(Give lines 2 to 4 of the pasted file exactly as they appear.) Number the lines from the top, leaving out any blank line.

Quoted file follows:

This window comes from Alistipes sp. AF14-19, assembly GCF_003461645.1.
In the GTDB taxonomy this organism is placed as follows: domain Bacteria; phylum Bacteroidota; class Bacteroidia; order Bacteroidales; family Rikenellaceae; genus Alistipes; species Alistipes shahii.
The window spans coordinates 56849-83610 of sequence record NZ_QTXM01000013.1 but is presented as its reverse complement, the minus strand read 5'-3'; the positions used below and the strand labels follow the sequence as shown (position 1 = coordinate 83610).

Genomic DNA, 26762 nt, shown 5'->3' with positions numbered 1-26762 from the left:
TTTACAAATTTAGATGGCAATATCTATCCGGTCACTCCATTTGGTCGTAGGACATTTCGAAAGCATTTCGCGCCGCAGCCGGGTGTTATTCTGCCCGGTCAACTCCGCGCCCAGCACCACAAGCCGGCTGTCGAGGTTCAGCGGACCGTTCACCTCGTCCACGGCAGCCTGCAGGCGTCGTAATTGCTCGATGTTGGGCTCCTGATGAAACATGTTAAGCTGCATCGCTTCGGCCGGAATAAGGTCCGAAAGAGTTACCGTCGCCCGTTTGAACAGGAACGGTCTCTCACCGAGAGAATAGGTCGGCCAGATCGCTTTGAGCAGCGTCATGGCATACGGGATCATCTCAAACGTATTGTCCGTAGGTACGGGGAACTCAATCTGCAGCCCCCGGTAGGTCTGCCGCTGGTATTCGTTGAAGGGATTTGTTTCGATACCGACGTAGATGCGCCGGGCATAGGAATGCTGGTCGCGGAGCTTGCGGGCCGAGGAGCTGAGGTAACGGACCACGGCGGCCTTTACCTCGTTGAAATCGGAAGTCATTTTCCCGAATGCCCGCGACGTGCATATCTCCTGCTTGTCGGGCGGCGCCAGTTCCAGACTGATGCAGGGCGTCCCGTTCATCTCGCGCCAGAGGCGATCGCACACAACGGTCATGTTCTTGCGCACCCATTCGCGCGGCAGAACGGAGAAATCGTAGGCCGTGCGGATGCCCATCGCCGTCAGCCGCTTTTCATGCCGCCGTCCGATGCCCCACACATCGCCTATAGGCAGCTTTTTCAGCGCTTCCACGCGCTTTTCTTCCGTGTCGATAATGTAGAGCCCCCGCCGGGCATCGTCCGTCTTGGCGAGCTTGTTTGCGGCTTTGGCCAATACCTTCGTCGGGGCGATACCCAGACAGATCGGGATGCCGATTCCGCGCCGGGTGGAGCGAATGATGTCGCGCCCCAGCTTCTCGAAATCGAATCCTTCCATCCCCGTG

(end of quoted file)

In the GTDB taxonomy this organism is placed as follows: domain Bacteria; phylum Bacteroidota; class Bacteroidia; order Bacteroidales; family Rikenellaceae; genus Alistipes; species Alistipes shahii.
The window spans coordinates 56849-83610 of sequence record NZ_QTXM01000013.1 but is presented as its reverse complement, the minus strand read 5'-3'; the positions used below and the strand labels follow the sequence as shown (position 1 = coordinate 83610).

Genomic DNA, 26762 nt, shown 5'->3' with positions numbered 1-26762 from the left: